Driveway
Driveway

The constant reference is the power pole on the right.  It didn’t grow.   The Blue Spruce was just planted when the first one was taken, in memory of Laurie’s father Doug. You can just make it out though it the colours weren’t showing much because the picture was taken in spring when the new green growth was coming and hadn’t yet taken on the blue tinge.  On the other hand, a couple of elms at the front of the woods have succumbed to Dutch Elm disease and been removed.

In case you’re wondering, we are going to England, Scotland and Ireland for our holidays.  Scotland is a brief one-day visit as somehow or other I have missed seeing a friend who lives there for quite a few years as he was away on trips when we had a chance to get there.  We’ll be staying with my dad in Morecambe for the first couple of weeks and touring the neighbourhood, which includes the Lake District, the Lancashire Moors and the Yorkshire Dales; some spectacular countryside with excellent pub food (not just your Canadian idea of English pub food, but some really excellent meals and local ales).

Here is a view from not far from my Dad’s place, looking across the bay from a very old, small christian churchyard.

Morecambe Bay
Morecambe Bay

But notice holes in the stone to the left of yours truly (the back one).  They are graves cut right into the rock to preserve the bodies.  These are from the Vikings who invaded northwest England.  Who knows, maybe they are my own ancestors; my (formerly) red beard attests to the link. In the top view, the holes are the traditional European tapered coffin shape.  I’ll try to post pictures as we go, but Internet connections may be hard to come by, so there may be a gap followed by lots of pictures in a few weeks.

 

Drought creates bonsai Tomato

Bonsai tomatoes and butterflies

Some people go to great lengths to grow bonsai trees.  A combination of my sand/gravel soil on the Oak Ridges Moraine, and a lack of water all summer led to this bonsai tomato plant.  The fruit on this variety are supposed to be regular 7cm (3″) tomatoes, not cherries.

Bonsai Tomato
Bonsai Tomato

Since we get our drinking water from a well, I don’t water the garden from it; I use a jet pump in the nearby creek.  That means not much watering as it takes time using a hose by hand; sprinklers restrict the volume too much on my small pump, so I only water in case of near-death.  Last year, my tomatoes were 1.5m high (5′).  Luckily, I started a few really early indoors – January – so they fruited early and I have had enough for the table, though none for hot sauce and in any case my habañero peppers didn’t grow at all.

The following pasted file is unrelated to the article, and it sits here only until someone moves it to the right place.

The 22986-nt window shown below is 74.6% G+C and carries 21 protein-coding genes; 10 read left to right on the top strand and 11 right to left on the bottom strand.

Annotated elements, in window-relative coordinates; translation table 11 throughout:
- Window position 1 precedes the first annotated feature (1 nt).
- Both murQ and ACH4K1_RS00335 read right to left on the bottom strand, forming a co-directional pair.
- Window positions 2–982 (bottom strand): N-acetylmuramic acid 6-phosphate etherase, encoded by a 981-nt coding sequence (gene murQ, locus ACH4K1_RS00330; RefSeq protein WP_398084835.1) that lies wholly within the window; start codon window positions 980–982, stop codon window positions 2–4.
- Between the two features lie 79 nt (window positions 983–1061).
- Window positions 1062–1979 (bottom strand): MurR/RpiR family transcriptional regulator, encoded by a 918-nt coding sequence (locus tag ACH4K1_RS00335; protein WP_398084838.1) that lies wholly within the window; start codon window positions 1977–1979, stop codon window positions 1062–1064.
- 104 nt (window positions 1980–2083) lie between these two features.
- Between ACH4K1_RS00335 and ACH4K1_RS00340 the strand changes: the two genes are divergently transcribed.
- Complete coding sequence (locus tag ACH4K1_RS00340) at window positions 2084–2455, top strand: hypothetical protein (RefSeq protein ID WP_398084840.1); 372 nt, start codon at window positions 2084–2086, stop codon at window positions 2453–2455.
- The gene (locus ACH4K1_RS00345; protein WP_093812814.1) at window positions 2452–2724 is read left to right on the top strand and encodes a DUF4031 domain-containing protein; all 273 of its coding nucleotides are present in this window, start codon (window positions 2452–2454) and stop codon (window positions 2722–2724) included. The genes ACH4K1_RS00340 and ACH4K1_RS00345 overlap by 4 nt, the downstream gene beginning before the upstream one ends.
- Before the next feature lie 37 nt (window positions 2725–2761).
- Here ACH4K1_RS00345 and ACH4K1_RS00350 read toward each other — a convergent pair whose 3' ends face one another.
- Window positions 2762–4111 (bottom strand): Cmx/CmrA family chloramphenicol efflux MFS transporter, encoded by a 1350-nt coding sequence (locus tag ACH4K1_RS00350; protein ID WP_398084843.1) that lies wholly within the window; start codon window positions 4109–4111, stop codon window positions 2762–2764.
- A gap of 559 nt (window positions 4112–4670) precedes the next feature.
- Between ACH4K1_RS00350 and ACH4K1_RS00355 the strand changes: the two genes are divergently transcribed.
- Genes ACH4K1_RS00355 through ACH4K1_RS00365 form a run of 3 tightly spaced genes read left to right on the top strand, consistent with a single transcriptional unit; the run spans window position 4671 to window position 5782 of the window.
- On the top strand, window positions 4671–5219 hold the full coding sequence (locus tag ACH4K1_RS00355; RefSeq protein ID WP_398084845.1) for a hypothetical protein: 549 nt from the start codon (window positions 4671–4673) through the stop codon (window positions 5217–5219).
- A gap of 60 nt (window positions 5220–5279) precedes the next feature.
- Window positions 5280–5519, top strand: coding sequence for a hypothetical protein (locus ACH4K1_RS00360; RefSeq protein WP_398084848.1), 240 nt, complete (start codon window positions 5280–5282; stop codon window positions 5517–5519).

My veggie garden definitely needs more manure.  My flower garden has a bit more compost and manure in it so it holds a bit more moisture.  Here are a couple of butterflies, which add bonus colour to the flowers.

Aphrodite Fritillary
Aphrodite Fritillary on Zinnia

For those who don’t know, but do care, note the club on the end of the antennae – this is the mark of a true butterfly, as well as the tendency to fold the wings flat and vertically.  Moths fold their wings flat and have a variety of antennae, often feathery.

The Frittilaries and other related types also appear to have only four legs – the front legs are smaller and used as sense organs, to “taste” whatever they land on.  Monarchs are also in this family.

I think this one is an Aphrodite frittillary, but not 100% sure as many fritillaries are quite similar and there is quite a bit of variation between species.  And as it’s still over $1,000 to sequence a genome, we’re not yet at the stage of a kitchen species-identifier.

The next one is a bit easier to identify.

Black Swallowtail
Black Swallowtail

Finally for today, I couldn’t resist a picture of one of my white phlox plants.  I wish I could share the scent with you too.  I do notice that every time I upgrade my camera, they immediately come out with a new feature, so since I bought a new one this year to get HD video, perhaps the a new model to do that will be out soon.

White Phlox
White Phlox

This usually has lots of butterflies and hummingbirds around it and is particularly attractive as the light fades, when it stands out among the brighter coloured flowers which aren’t so easy to see.

Half-folded like an April bud, On winter-haunted trees

The title is from Walter De La Mare’s poem “Sleeping Beauty”.  Somehow a bud shows more promise than a seed because you can see so much more.  Here are some April buds from my garden.

First is on a hazel and shows, at the very tip, the rather inconspicuous male flower.  The pollen is wind-blown as the flowers are out before there are enough insects to pollinate.

Male Hazel Flower
Male Hazel Flower

The female flower has to be bigger, to have a chance of capturing the pollen.  It is the familiar catkin:

Hazel Catkin
Hazel Catkin

This hazel is one of the twisted witch hazels.  I’ve never had nuts on it.  I learned about the male flowers from Mrs. E. “Ma” Hazelwood, my biology teacher at Canon Slade school.  This is appropriate because of her name and I’d just like to mention what a great teacher she was with a love of nature which infected all her pupils.  I would not have spotted them myself because they are so small, although they are brighter red when first out but are just these few threads.  Now I am passing it on to you.

Next is a wild plum.  You can see the tiny flower buds.  These will be the first trees in flower in this neighbourhood.

Wild Plum Bud
Wild Plum Bud

You can also see the flowers on the crab apples, but these will be a little longer to open:

Crab Apple Bud
Crab Apple Bud

The hyacinths are coming too.  I have some beautiful red ones.  Unfortunately, it looks like the frost got the one in the back; the top set of florets are bad.

Hyacinth bud
Hyacinth bud

One of the brighter signs of spring is the marsh marigold.  We have a lot on the river banks so I borrowed one for the pond; the size of the buds says we have only about a week to wait:

Marsh Marigolds
Marsh Marigolds

All this promise of spring to come is all very well but we need a few actual flowers.  All my early daffodils are face-down in the dirt because we had a hard frost which made the stems stiff and a strong wind which snapped them.  At least we have the Chionodoxa, or “Glory of the Snow”, as the crocuses are over with except for a few stragglers.  Lots more daffodils about to open, though.

Chionodoxa
Chionodoxa